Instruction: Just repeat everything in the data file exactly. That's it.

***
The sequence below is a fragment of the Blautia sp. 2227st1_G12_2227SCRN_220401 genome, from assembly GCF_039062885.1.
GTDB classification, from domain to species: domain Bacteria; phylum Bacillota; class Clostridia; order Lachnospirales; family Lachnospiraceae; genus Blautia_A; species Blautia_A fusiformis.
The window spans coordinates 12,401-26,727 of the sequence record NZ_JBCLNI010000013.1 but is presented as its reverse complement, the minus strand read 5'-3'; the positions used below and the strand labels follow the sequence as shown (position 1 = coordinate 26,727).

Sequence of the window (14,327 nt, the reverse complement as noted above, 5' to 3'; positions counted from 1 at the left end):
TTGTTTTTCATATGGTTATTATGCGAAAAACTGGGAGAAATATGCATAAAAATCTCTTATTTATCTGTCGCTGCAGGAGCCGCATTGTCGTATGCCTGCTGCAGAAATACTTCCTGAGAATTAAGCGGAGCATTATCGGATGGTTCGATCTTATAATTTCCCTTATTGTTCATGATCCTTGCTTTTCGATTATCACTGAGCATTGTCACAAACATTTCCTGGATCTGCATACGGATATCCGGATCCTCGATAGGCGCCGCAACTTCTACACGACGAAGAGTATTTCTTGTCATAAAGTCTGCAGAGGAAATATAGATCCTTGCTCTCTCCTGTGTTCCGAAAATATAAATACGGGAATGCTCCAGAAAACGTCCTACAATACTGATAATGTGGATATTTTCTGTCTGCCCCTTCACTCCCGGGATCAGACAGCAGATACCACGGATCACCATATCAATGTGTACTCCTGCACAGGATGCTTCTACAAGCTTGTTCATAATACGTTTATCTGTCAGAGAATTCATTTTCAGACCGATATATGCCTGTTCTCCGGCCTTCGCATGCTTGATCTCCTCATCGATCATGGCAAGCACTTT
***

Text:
The sequence below is a fragment of the Blautia sp. 2227st1_G12_2227SCRN_220401 genome, from assembly GCF_039062885.1.
GTDB classification, from domain to species: domain Bacteria; phylum Bacillota; class Clostridia; order Lachnospirales; family Lachnospiraceae; genus Blautia_A; species Blautia_A fusiformis.
The window spans coordinates 12,401-26,727 of the sequence record NZ_JBCLNI010000013.1 but is presented as its reverse complement, the minus strand read 5'-3'; the positions used below and the strand labels follow the sequence as shown (position 1 = coordinate 26,727).

Sequence of the window (14,327 nt, the reverse complement as noted above, 5' to 3'; positions counted from 1 at the left end):
TTGTTTTTCATATGGTTATTATGCGAAAAACTGGGAGAAATATGCATAAAAATCTCTTATTTATCTGTCGCTGCAGGAGCCGCATTGTCGTATGCCTGCTGCAGAAATACTTCCTGAGAATTAAGCGGAGCATTATCGGATGGTTCGATCTTATAATTTCCCTTATTGTTCATGATCCTTGCTTTTCGATTATCACTGAGCATTGTCACAAACATTTCCTGGATCTGCATACGGATATCCGGATCCTCGATAGGCGCCGCAACTTCTACACGACGAAGAGTATTTCTTGTCATAAAGTCTGCAGAGGAAATATAGATCCTTGCTCTCTCCTGTGTTCCGAAAATATAAATACGGGAATGCTCCAGAAAACGTCCTACAATACTGATAATGTGGATATTTTCTGTCTGCCCCTTCACTCCCGGGATCAGACAGCAGATACCACGGATCACCATATCAATGTGTACTCCTGCACAGGATGCTTCTACAAGCTTGTTCATAATACGTTTATCTGTCAGAGAATTCATTTTCAGACCGATATATGCCTGTTCTCCGGCCTTCGCATGCTTGATCTCCTCATCGATCATGGCAAGCACTTT